Super Member franc36's Avatar
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    Welcome to the Board! I'm excited that you are going to make a quilt! I made my first quilt at age 74 and am now hooked on quilting. I do have a sewing room; but it is small. My machine is not in a corner. I have a TV tray that I use as additional support to my quilt when I am quilting. I do all my piecing on a Singer featherweight and my quilting on a 13 year old Bernina. I have quilted an oversized king quilt on that machine; but now I send anything over twin size to a LAQ. Use your dining table. If you like hand quilting, go for it! You can do machine quilting on your machine or send your quilts out to a LAQ. Just get started with your first quilt. Best wishes!

  9. #9
    Super Member orangeroom's Avatar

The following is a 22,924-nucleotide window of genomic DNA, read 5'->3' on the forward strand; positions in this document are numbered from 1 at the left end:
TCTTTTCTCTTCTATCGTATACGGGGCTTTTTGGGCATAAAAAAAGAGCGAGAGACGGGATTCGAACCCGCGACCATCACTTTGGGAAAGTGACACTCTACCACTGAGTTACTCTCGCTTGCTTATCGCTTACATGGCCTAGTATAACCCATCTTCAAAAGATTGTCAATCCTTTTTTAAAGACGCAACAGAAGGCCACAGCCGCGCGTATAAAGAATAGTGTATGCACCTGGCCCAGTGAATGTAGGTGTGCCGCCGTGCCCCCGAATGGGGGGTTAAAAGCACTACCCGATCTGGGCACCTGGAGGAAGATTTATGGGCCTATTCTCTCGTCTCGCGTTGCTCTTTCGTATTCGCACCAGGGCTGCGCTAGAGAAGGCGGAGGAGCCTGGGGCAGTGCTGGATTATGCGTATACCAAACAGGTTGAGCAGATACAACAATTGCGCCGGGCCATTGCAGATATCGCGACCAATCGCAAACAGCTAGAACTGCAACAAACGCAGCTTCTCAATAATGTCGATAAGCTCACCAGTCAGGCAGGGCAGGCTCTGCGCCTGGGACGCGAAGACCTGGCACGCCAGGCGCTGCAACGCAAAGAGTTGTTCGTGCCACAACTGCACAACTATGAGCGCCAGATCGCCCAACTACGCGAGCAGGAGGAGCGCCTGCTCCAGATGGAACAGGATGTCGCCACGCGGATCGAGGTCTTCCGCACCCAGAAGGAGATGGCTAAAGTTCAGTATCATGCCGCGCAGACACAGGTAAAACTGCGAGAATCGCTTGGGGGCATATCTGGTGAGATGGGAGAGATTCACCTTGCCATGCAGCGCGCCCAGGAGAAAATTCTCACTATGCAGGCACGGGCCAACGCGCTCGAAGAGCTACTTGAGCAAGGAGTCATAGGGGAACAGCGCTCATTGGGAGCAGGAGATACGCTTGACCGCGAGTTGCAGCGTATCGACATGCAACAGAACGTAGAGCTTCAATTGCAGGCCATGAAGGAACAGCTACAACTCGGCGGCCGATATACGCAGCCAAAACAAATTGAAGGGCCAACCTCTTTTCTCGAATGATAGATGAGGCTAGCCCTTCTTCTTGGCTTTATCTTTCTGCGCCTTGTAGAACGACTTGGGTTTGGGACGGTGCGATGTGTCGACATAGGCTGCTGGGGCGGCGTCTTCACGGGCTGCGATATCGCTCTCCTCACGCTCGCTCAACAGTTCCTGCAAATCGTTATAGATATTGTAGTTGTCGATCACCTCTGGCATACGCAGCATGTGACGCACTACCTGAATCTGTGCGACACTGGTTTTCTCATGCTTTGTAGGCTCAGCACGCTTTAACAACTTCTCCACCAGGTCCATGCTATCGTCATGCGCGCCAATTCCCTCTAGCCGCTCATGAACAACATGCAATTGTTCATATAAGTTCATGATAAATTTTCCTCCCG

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    I don't know where you got your information from, but suffice it to say, you don't have to have any of those to quilt. While I will admit that it's easier to piece with extra space to the left of the machine, you don't have to quilt there. You can piece on a regular sewing machine. Piecing is the process of sewing together pieces of fabric that have been cut up. You do need some space to the left of the machine. Quilting is the process of joining three layers together (top of quilt, batting, and the backing) with thread. I live in an area where I can go to a LQS (local quilt shop) and rent a LA (long arm). It's used there and it's $18/hr. A queen size quilt will normally take me 3-4 hours to meander quilt. One main difference between sewing regular clothing and quilting is the ironing. When making clothing, you open the seams and iron them, pressing each to it's own side. The majority of the time when making a quilt, you iron both pieces of fabric to one side. It's supposed to strengthen the seam. It helps you when you butt seams.